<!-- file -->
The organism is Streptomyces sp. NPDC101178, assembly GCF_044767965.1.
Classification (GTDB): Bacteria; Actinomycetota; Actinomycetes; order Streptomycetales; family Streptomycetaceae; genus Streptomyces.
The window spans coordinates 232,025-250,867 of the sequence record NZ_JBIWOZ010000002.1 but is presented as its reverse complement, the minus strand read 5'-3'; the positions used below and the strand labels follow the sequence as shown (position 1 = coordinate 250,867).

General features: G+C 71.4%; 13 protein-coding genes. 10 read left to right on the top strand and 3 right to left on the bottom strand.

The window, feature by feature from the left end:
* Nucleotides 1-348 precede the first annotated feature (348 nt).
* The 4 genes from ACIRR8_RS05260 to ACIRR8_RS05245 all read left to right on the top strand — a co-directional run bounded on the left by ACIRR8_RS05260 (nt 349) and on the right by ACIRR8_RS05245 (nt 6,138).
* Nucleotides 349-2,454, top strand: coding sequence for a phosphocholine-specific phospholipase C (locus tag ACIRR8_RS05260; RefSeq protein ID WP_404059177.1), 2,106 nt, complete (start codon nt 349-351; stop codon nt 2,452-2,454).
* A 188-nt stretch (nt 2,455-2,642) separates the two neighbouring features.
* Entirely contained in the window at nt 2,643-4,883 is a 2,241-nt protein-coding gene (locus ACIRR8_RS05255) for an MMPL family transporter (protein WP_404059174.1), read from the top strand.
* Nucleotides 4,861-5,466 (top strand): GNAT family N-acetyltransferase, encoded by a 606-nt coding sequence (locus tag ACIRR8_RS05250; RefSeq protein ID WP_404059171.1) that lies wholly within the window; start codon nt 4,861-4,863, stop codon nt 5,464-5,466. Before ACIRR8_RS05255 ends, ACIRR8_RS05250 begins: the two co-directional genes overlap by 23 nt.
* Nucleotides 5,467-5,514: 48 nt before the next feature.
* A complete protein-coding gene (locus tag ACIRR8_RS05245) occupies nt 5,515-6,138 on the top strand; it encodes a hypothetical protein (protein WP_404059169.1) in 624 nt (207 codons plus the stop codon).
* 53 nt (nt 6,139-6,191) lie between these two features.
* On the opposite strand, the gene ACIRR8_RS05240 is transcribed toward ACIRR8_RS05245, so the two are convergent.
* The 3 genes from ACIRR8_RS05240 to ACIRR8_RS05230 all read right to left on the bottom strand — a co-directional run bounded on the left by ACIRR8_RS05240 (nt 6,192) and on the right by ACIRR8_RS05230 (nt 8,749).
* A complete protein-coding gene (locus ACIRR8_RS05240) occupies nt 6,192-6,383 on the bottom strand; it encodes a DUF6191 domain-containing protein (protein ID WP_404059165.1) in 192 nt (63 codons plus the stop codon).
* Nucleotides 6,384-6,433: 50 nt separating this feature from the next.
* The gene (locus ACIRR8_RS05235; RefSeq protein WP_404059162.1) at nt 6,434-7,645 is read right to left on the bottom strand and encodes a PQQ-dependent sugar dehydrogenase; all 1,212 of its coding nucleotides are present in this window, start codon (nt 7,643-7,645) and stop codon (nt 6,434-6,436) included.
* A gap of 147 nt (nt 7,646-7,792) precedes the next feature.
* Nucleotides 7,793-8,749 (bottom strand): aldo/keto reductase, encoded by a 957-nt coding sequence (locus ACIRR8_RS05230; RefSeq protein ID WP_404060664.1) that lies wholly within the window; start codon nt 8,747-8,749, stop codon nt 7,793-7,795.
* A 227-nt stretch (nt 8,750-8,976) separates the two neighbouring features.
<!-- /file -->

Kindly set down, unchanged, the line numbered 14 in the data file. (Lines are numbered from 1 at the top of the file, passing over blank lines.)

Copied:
* 53 nt (nt 6,139-6,191) lie between these two features.